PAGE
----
I attended the Agile Coaches Gathering last weekend at Bletchley Park. All in all, it was a great day andI learned a lot.
Bletchley Park was home to thousands of people intent on breaking military codes during the Second World War. It is in danger of falling into disrepair. This wasn’t helped with the announcement from the House of Lords rejecting calls for more funding. The IEEE plaque sums up why Bletchley Park is so important; “on this site during the 1939-45 World War, 12,000 men and women broke the German Lorenz and Enigma ciphers, as well as the Japanese and Italian codes and ciphers. They used innovative mathematical analysis and were assisted by two computing machines deleveloped here by teams led by Alan Turing: the electro-mechanical Bombe developed with Gordon Welchman, and the electronic Colossus designed by Tommy Flowers. These acievements greatly shortened the war, thereby saving countless lives.”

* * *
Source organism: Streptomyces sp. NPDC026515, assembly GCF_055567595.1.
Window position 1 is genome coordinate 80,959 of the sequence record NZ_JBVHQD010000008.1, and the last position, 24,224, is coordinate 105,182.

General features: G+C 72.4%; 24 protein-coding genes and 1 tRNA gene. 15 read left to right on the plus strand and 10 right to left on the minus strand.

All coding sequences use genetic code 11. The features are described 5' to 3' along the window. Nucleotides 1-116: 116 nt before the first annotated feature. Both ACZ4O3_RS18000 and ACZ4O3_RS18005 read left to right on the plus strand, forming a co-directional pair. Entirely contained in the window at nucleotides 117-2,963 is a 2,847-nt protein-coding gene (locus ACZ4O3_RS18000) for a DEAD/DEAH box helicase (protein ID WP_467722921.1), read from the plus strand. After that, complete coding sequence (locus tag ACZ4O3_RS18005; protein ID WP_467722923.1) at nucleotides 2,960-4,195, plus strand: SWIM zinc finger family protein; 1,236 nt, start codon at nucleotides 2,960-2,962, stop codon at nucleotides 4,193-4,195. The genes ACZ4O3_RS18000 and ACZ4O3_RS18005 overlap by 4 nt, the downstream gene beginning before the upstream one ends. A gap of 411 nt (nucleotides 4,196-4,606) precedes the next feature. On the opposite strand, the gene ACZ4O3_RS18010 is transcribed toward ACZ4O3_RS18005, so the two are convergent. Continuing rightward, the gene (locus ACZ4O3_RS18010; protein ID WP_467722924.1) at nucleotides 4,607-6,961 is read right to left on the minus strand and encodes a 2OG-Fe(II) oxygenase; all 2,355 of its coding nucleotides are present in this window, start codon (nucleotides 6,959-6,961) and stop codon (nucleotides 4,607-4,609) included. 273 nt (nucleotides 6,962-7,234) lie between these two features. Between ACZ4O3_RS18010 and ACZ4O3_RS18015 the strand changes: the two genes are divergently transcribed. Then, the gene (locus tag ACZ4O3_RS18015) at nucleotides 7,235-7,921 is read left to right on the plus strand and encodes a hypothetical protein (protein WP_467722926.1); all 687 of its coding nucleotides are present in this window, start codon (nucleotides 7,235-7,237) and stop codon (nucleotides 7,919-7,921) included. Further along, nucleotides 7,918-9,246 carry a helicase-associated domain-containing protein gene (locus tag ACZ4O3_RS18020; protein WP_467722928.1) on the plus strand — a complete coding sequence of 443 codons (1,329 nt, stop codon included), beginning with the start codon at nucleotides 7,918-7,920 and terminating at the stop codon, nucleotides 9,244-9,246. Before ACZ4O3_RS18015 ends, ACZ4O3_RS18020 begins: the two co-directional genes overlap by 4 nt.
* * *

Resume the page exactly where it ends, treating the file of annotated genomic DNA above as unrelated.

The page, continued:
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I facilitated two sessions at the gathering. The first session was on the theme of “Does smaller and more often have a limit?”. We discussed whether the trend from larger, longer pieces of work to smaller pieces of work delivered more often had a limit and where we are currently with regard to this.
The second session I ran was titled “Why do we coach?”. We explored what motivates people to coach by repeatedly asking why? I captured a mindmap below. Sorry for the quality, hopefully somebody will post a better quality image on the ACG website. Thanks to Xavier Quesada Allue for the images.